The Commerce Department’s Bureau of Industry and Security on Friday announced that it has launched an investigation under Section 232 of the Trade Expansion Act of 1962, to determine the effects on U.S. national security from imports of Neodymium-iron-boron (NdFeB) permanent magnets.
The probe follows a recommendation made by the White House in a report on the administration’s 100-Day Review evaluating vulnerabilities within the supply chains of four critical products — semiconductors, large capacity batteries; critical minerals and materials; and pharmaceuticals — as called for by President Biden in an executive order last February.
“Critical national security systems rely on NdFeB permanent magnets, including fighter aircraft and missile guidance systems,” Commerce states. Additionally, it notes such magnets are “essential components of critical infrastructure” (e.g., electric vehicles and wind turbines) in addition to also being used in a wide range of other applications such as computer hard drives, audio equipment, and medical devices.
In its review, the administration identified rare earth material supply chains as a critical concern after finding the U.S. to be “heavily dependent on imports” for NdFeB permanent magnets, which it describes as “building blocks of the products we use every day.”
According to the White House, the U.S. government “must implement a comprehensive strategy to push back on unfair foreign competition that erodes the resilience of U.S. critical supply chains and industries more broadly.”
Once a leader in the mining and production of rare earths, there is now just one active rare earth elements mine in the United States. Moreover, “the U.S. currently lacks the domestic capability to separate rare earth element concentrates into rare earth oxides and process them into rare earth metals at a commercial scale,” according to an Energy Department white paper published last year.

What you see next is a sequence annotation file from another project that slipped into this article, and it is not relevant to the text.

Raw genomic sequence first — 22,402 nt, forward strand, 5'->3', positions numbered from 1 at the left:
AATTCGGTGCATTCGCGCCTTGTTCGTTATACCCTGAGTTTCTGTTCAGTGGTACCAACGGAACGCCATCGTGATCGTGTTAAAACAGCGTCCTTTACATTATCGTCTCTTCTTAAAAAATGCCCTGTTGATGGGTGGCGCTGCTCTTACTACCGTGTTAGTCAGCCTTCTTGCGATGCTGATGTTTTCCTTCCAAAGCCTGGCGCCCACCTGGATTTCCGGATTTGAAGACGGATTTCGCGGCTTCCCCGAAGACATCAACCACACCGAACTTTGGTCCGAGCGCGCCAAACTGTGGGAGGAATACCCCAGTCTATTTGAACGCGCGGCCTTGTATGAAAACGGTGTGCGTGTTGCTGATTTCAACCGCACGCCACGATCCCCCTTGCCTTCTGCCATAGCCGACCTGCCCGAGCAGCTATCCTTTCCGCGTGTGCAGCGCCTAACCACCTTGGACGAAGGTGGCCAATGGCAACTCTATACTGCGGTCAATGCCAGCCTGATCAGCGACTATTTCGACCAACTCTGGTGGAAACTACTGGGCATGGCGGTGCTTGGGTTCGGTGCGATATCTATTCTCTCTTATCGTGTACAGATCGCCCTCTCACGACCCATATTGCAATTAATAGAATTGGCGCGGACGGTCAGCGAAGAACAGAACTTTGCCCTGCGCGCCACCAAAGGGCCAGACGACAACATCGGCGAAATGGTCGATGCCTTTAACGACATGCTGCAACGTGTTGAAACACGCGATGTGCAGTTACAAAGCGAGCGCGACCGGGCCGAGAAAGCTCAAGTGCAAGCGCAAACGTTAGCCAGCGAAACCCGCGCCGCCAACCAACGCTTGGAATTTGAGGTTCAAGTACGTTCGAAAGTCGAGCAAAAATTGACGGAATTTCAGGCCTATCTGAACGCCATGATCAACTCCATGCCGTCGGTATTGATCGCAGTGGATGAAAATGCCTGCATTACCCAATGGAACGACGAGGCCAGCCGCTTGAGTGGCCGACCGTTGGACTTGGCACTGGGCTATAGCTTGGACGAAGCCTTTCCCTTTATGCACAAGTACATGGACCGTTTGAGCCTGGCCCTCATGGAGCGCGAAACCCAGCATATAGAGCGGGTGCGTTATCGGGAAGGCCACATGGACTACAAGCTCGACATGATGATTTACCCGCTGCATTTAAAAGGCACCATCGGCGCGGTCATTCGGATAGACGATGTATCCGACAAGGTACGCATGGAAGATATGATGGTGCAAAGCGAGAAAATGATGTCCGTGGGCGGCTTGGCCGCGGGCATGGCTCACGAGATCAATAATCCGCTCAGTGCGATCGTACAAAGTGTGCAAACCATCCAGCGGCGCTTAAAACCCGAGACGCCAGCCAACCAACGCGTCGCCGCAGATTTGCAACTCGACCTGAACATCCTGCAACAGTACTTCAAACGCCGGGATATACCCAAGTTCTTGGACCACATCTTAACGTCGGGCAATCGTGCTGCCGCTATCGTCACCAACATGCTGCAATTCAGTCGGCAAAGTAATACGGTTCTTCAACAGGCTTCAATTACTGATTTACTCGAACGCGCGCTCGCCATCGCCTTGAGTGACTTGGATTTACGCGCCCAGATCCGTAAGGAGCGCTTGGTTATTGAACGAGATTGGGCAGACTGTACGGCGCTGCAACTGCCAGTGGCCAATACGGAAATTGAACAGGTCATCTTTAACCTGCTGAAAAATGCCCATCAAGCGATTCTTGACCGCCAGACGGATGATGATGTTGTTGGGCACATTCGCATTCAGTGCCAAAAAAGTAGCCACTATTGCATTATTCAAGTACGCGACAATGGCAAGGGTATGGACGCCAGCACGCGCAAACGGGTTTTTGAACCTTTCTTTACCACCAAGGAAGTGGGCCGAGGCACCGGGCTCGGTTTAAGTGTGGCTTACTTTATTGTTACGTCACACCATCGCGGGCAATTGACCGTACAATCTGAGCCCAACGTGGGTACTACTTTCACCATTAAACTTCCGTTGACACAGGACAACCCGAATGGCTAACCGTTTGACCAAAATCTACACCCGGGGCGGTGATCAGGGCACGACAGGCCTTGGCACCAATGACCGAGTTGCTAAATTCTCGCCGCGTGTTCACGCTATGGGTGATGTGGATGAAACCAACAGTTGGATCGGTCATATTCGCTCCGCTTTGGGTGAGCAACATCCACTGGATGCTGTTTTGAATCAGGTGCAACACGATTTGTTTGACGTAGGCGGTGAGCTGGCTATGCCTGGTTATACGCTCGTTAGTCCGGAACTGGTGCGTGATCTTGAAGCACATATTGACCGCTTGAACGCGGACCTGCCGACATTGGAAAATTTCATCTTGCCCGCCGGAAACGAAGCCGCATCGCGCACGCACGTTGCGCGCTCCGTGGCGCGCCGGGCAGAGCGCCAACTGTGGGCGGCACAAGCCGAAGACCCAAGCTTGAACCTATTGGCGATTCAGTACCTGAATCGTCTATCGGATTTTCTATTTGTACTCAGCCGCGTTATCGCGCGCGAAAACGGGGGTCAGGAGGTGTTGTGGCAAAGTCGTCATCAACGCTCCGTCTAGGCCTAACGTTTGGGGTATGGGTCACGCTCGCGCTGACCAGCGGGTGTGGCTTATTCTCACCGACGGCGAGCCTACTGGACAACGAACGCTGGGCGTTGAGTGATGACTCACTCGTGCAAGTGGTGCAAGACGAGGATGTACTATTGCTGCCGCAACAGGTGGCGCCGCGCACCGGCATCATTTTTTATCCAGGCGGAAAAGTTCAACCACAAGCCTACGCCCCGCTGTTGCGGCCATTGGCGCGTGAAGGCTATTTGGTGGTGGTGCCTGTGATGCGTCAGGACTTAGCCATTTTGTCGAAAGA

In 2020, China produced 85% of the world’s rare earths refined products and currently manufactures an estimated 90% of the world’s NdFeB permanent magnets.
Various factors in recent decades have contributed to China’s global dominance in the market for rare earths products, including its relative abundance of such minerals (an estimated third of the world’s total reserves), expansive production capacities, lower labor costs, and less stringent environmental regulations.
In 1990, the Chinese government declared rare earths a “protected and strategic mineral” and proceeded to control production and processing, introduced export quotas, and sought to dominate the supply chain for crucial applications such as NdFeB permanent magnets.
While China removed export quotas in 2015 after losing an appeal at the World Trade Organization, the country’s Export VAT Refund Scheme is now used to incentivize the domestic production and subsequent export of permanent magnets over rare earth materials (which don’t receive any tax refund, as opposed to 13% for magnets) while also providing Chinese manufacturers with a cost advantage.
Under the law, BIS has 270 days to conclude the investigation before Commerce must report the results to the president. If it finds that imports harm national security, it can recommend actions — including tariffs — to the president for a final decision, which must then be made within 90 days.
Meanwhile, BIS is inviting interested parties to submit written comments, data, analyses, or other information by November 12, 2021.
Click here for additional details about the comments Commerce is “particularly interested in” such as the “domestic production and productive capacity needed for NdFeB permanent magnets to meet projected national defense requirements.”